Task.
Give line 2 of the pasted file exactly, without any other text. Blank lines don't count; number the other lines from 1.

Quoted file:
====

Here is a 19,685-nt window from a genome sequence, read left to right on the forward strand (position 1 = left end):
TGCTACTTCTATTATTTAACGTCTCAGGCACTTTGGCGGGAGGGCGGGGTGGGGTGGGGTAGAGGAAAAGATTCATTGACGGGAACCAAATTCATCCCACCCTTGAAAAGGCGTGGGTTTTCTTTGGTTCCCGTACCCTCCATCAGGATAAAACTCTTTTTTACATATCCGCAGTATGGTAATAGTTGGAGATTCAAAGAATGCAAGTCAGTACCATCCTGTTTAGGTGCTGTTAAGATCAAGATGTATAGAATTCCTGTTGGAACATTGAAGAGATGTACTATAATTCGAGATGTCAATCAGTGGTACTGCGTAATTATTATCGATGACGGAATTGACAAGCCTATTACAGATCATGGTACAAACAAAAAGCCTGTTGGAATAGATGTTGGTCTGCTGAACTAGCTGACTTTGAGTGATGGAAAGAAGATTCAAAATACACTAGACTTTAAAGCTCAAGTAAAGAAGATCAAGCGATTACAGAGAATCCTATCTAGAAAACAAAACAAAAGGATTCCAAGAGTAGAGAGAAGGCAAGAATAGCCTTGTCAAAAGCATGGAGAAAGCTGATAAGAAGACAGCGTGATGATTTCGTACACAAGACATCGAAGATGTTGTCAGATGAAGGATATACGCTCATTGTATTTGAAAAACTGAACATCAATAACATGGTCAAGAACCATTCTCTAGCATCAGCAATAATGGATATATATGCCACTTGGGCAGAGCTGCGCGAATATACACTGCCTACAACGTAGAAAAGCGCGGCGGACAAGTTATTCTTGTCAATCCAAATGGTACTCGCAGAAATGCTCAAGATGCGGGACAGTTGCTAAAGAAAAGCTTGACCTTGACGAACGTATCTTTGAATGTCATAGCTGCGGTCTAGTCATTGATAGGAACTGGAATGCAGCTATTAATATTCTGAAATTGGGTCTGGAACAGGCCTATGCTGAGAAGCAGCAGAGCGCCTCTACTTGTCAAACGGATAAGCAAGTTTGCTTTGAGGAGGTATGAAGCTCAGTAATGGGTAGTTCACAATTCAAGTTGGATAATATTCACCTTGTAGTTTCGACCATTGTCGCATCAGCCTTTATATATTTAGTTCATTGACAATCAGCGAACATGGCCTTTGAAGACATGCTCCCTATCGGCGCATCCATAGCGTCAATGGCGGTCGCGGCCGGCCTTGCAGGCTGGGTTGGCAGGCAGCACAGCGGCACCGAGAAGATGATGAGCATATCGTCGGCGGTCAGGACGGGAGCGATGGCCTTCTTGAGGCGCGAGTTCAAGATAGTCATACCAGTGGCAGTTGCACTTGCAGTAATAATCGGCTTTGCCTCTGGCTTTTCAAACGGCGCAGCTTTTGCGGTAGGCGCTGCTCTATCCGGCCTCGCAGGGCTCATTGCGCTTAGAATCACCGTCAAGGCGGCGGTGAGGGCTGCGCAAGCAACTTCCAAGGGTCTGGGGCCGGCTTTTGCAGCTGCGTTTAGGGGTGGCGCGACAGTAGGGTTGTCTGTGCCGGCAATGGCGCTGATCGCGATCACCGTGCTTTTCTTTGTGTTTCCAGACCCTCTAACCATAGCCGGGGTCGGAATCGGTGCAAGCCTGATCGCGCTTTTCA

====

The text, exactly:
TGCTACTTCTATTATTTAACGTCTCAGGCACTTTGGCGGGAGGGCGGGGTGGGGTGGGGTAGAGGAAAAGATTCATTGACGGGAACCAAATTCATCCCACCCTTGAAAAGGCGTGGGTTTTCTTTGGTTCCCGTACCCTCCATCAGGATAAAACTCTTTTTTACATATCCGCAGTATGGTAATAGTTGGAGATTCAAAGAATGCAAGTCAGTACCATCCTGTTTAGGTGCTGTTAAGATCAAGATGTATAGAATTCCTGTTGGAACATTGAAGAGATGTACTATAATTCGAGATGTCAATCAGTGGTACTGCGTAATTATTATCGATGACGGAATTGACAAGCCTATTACAGATCATGGTACAAACAAAAAGCCTGTTGGAATAGATGTTGGTCTGCTGAACTAGCTGACTTTGAGTGATGGAAAGAAGATTCAAAATACACTAGACTTTAAAGCTCAAGTAAAGAAGATCAAGCGATTACAGAGAATCCTATCTAGAAAACAAAACAAAAGGATTCCAAGAGTAGAGAGAAGGCAAGAATAGCCTTGTCAAAAGCATGGAGAAAGCTGATAAGAAGACAGCGTGATGATTTCGTACACAAGACATCGAAGATGTTGTCAGATGAAGGATATACGCTCATTGTATTTGAAAAACTGAACATCAATAACATGGTCAAGAACCATTCTCTAGCATCAGCAATAATGGATATATATGCCACTTGGGCAGAGCTGCGCGAATATACACTGCCTACAACGTAGAAAAGCGCGGCGGACAAGTTATTCTTGTCAATCCAAATGGTACTCGCAGAAATGCTCAAGATGCGGGACAGTTGCTAAAGAAAAGCTTGACCTTGACGAACGTATCTTTGAATGTCATAGCTGCGGTCTAGTCATTGATAGGAACTGGAATGCAGCTATTAATATTCTGAAATTGGGTCTGGAACAGGCCTATGCTGAGAAGCAGCAGAGCGCCTCTACTTGTCAAACGGATAAGCAAGTTTGCTTTGAGGAGGTATGAAGCTCAGTAATGGGTAGTTCACAATTCAAGTTGGATAATATTCACCTTGTAGTTTCGACCATTGTCGCATCAGCCTTTATATATTTAGTTCATTGACAATCAGCGAACATGGCCTTTGAAGACATGCTCCCTATCGGCGCATCCATAGCGTCAATGGCGGTCGCGGCCGGCCTTGCAGGCTGGGTTGGCAGGCAGCACAGCGGCACCGAGAAGATGATGAGCATATCGTCGGCGGTCAGGACGGGAGCGATGGCCTTCTTGAGGCGCGAGTTCAAGATAGTCATACCAGTGGCAGTTGCACTTGCAGTAATAATCGGCTTTGCCTCTGGCTTTTCAAACGGCGCAGCTTTTGCGGTAGGCGCTGCTCTATCCGGCCTCGCAGGGCTCATTGCGCTTAGAATCACCGTCAAGGCGGCGGTGAGGGCTGCGCAAGCAACTTCCAAGGGTCTGGGGCCGGCTTTTGCAGCTGCGTTTAGGGGTGGCGCGACAGTAGGGTTGTCTGTGCCGGCAATGGCGCTGATCGCGATCACCGTGCTTTTCTTTGTGTTTCCAGACCCTCTAACCATAGCCGGGGTCGGAATCGGTGCAAGCCTGATCGCGCTTTTCA